At a U.N.-sponsored conference in Stockholm, aimed at charting a course for the reconstruction of Iraq, Prime Minister Nuri Al-Maliki called Thursday for further relief from his country's foreign debt burden. But Iraq's largest creditors, Saudi Arabia and Kuwait, sent only junior representatives, signaling an unwillingness to write off more than they already have. Kevin Billinghurst has more from the Swedish capital.
The Stockholm conference brought together representatives of nearly 100 nations in the first annual review of the International Compact with Iraq, which began last year in the Egyptian resort of Sharm el-Sheikh. The process aims to generate increased international support for Iraq in return for political and economic reforms. U.N. Secretary General Ban Ki-moon opened the meeting on an optimistic note.
"There is new hope that the people and government of Iraq are overcoming daunting challenges and working together to rebuild their country after years of war, dictatorship and neglect," he said.
The conference unanimously adopted the Stockholm Declaration, recognizing efforts made by the Iraqi government to improve security and combat terrorism and sectarian violence. But more than statements of support, Iraqi Prime Minister Nuri al-Maliki was seeking relief for some $67 billion in debt, much of which dates back 30 years or more, and includes compensation owed to Kuwait for Saddam Hussein's invasion of that country in 1991.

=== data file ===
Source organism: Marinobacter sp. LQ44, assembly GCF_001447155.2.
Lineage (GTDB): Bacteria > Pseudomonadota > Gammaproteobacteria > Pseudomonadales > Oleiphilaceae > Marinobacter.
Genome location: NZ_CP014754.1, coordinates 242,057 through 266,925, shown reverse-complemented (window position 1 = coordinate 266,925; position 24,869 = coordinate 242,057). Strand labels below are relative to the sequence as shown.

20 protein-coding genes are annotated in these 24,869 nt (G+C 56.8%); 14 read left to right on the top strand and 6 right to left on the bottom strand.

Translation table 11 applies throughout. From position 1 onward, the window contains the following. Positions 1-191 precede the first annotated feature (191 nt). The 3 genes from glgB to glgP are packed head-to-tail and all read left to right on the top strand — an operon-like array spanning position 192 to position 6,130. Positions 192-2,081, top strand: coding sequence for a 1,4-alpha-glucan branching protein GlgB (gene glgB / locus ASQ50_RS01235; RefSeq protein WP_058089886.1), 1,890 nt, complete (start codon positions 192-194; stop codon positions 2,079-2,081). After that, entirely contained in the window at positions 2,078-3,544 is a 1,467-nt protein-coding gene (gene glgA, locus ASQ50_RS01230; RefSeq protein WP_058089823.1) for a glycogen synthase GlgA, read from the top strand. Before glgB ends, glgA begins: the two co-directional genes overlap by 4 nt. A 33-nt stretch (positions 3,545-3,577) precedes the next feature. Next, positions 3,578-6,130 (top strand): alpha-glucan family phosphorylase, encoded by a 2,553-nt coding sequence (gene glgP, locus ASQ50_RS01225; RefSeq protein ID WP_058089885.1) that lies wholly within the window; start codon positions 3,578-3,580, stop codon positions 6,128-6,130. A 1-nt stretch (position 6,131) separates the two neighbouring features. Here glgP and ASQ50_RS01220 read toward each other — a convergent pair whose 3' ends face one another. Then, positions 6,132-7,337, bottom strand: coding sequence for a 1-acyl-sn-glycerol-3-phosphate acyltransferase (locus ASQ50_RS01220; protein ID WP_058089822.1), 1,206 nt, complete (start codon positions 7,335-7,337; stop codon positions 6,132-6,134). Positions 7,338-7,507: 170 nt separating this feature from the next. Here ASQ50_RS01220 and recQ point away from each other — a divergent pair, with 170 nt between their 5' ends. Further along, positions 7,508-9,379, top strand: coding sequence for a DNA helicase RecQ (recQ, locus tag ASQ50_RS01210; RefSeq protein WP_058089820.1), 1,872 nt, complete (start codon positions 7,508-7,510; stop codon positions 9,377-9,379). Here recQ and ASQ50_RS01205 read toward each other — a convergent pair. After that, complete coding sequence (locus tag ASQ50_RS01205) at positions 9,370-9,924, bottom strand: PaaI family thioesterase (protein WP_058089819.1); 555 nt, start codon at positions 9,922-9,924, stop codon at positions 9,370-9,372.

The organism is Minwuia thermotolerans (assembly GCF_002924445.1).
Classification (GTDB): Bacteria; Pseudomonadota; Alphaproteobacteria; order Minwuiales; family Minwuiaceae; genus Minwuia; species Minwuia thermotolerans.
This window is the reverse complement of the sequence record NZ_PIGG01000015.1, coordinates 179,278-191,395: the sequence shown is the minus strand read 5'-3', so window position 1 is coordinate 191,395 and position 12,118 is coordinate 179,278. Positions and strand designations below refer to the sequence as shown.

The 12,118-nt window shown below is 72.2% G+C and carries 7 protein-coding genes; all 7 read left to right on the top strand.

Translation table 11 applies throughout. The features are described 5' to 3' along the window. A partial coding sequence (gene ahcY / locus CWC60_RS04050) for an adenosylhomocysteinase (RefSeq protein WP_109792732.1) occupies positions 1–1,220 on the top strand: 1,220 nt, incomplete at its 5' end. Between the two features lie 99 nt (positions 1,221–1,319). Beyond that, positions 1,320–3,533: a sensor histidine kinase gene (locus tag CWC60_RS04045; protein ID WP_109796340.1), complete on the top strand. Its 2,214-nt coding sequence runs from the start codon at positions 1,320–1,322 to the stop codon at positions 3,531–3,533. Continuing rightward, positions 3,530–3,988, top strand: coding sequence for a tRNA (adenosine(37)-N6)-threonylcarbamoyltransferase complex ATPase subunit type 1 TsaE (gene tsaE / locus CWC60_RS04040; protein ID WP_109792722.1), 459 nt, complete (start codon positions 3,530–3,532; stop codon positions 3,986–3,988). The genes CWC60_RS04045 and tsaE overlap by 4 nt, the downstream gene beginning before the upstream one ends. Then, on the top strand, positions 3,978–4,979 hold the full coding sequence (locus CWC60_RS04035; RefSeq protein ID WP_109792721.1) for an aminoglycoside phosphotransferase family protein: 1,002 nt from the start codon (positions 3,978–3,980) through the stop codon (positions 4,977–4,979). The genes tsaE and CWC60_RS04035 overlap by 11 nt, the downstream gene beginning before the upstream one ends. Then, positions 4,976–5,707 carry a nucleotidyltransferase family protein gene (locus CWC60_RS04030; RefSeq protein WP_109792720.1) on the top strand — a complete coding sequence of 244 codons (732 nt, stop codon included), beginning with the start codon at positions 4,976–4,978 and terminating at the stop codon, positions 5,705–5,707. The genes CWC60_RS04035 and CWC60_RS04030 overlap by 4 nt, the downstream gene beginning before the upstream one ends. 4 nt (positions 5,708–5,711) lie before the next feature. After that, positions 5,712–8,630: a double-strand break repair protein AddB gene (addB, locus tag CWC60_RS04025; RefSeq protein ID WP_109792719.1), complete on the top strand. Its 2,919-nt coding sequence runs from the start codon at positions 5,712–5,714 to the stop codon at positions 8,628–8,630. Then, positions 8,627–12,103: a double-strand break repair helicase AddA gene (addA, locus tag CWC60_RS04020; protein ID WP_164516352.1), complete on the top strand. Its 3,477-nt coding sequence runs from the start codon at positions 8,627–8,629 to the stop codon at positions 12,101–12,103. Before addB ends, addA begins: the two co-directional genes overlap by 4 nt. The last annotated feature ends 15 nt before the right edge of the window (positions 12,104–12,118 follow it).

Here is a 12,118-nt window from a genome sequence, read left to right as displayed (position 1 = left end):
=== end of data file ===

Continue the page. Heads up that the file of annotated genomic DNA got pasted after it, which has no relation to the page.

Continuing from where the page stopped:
"We have come in order to demonstrate the various needs in Iraq, and we seek the support of the international community in our reconstruction efforts," he said.
But while most of the countries sent top-level diplomats, including U.S. Secretary of State Condoleezza Rice, the foreign ministers of Saudi Arabia and Kuwait were not present. Instead, Riyadh sent a junior minister of state for foreign affairs and Kuwait dispatched an under-secretary responsible for international organizations. More than half of Iraq's outstanding debt is owed to those two neighbors.
That figure has already been nearly halved from $120 billion through earlier debt forgiveness that has been supported by some 39 countries.
Iraq sits atop the world's third-largest oil reserves, and Maliki said he planned to double exports to help raise reconstruction funds. However, he offered no timetable for the increase.
Under existing agreements, Iraq is required to set aside five percent of its oil revenues as compensation payments, and the government says that that commitment will cost $3.5 billion this year.
The Iraqi prime minister also told the conference that his government would press ahead with plans to hold provincial elections in October, a schedule slightly at odds with a statement last week by the top U.S. commander in Iraq, General David Petraeus, who said November was a more likely date.